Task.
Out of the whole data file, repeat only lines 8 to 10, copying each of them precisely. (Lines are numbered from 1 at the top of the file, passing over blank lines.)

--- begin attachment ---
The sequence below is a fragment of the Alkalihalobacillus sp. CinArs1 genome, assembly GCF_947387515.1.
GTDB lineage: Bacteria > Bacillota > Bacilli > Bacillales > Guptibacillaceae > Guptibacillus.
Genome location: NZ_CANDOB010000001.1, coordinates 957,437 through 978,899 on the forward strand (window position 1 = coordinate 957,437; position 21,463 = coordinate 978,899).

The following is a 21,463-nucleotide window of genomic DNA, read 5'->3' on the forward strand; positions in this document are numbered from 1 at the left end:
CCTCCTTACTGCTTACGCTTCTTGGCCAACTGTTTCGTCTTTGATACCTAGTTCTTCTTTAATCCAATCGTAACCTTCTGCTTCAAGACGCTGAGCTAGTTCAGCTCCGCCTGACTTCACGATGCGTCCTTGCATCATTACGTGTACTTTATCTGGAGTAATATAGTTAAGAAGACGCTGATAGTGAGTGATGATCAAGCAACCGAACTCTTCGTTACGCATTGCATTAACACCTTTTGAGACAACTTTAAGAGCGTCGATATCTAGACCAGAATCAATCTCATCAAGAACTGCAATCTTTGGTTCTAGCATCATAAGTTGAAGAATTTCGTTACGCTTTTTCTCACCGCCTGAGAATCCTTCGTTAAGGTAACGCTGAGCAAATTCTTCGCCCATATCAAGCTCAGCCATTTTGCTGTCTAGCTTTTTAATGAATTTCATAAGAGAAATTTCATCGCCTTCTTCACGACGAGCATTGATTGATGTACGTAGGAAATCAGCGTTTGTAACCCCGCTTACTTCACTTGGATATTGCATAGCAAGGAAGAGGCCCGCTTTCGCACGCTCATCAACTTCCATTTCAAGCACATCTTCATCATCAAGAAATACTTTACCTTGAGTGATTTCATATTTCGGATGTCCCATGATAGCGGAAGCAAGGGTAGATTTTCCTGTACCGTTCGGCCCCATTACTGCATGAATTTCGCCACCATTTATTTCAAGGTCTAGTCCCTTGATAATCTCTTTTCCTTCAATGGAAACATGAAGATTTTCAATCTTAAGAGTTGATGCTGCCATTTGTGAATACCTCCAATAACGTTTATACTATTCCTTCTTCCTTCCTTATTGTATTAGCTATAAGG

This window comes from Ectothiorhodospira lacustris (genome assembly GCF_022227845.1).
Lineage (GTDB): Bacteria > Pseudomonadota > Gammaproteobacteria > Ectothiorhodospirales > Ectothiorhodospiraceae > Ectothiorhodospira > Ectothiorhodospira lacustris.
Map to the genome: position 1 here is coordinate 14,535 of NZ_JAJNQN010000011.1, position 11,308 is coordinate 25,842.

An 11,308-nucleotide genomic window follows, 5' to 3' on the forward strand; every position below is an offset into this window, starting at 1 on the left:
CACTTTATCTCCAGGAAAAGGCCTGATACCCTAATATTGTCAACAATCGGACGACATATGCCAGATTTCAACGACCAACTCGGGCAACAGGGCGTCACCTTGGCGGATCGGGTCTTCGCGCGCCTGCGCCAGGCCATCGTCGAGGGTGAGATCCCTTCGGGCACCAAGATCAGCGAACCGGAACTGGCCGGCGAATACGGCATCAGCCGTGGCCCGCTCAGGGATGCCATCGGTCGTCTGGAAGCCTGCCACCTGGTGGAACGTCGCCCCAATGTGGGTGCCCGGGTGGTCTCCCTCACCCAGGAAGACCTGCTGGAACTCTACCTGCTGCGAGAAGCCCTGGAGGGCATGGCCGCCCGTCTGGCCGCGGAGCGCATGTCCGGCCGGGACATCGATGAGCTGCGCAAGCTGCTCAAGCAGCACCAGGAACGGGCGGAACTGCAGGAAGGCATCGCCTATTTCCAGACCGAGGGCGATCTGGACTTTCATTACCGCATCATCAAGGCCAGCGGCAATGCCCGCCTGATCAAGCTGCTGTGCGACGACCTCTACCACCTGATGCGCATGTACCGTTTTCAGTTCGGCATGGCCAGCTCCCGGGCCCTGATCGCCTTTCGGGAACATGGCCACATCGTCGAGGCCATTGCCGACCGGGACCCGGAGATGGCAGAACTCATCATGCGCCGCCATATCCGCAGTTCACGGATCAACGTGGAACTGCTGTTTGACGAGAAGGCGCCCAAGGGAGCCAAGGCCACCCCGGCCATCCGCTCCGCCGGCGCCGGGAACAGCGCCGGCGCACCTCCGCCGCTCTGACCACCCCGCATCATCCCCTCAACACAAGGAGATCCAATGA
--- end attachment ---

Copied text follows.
Map to the genome: position 1 here is coordinate 14,535 of NZ_JAJNQN010000011.1, position 11,308 is coordinate 25,842.

An 11,308-nucleotide genomic window follows, 5' to 3' on the forward strand; every position below is an offset into this window, starting at 1 on the left:
CACTTTATCTCCAGGAAAAGGCCTGATACCCTAATATTGTCAACAATCGGACGACATATGCCAGATTTCAACGACCAACTCGGGCAACAGGGCGTCACCTTGGCGGATCGGGTCTTCGCGCGCCTGCGCCAGGCCATCGTCGAGGGTGAGATCCCTTCGGGCACCAAGATCAGCGAACCGGAACTGGCCGGCGAATACGGCATCAGCCGTGGCCCGCTCAGGGATGCCATCGGTCGTCTGGAAGCCTGCCACCTGGTGGAACGTCGCCCCAATGTGGGTGCCCGGGTGGTCTCCCTCACCCAGGAAGACCTGCTGGAACTCTACCTGCTGCGAGAAGCCCTGGAGGGCATGGCCGCCCGTCTGGCCGCGGAGCGCATGTCCGGCCGGGACATCGATGAGCTGCGCAAGCTGCTCAAGCAGCACCAGGAACGGGCGGAACTGCAGGAAGGCATCGCCTATTTCCAGACCGAGGGCGATCTGGACTTTCATTACCGCATCATCAAGGCCAGCGGCAATGCCCGCCTGATCAAGCTGCTGTGCGACGACCTCTACCACCTGATGCGCATGTACCGTTTTCAGTTCGGCATGGCCAGCTCCCGGGCCCTGATCGCCTTTCGGGAACATGGCCACATCGTCGAGGCCATTGCCGACCGGGACCCGGAGATGGCAGAACTCATCATGCGCCGCCATATCCGCAGTTCACGGATCAACGTGGAACTGCTGTTTGACGAGAAGGCGCCCAAGGGAGCCAAGGCCACCCCGGCCATCCGCTCCGCCGGCGCCGGGAACAGCGCCGGCGCACCTCCGCCGCTCTGACCACCCCGCATCATCCCCTCAACACAAGGAGATCCAATGA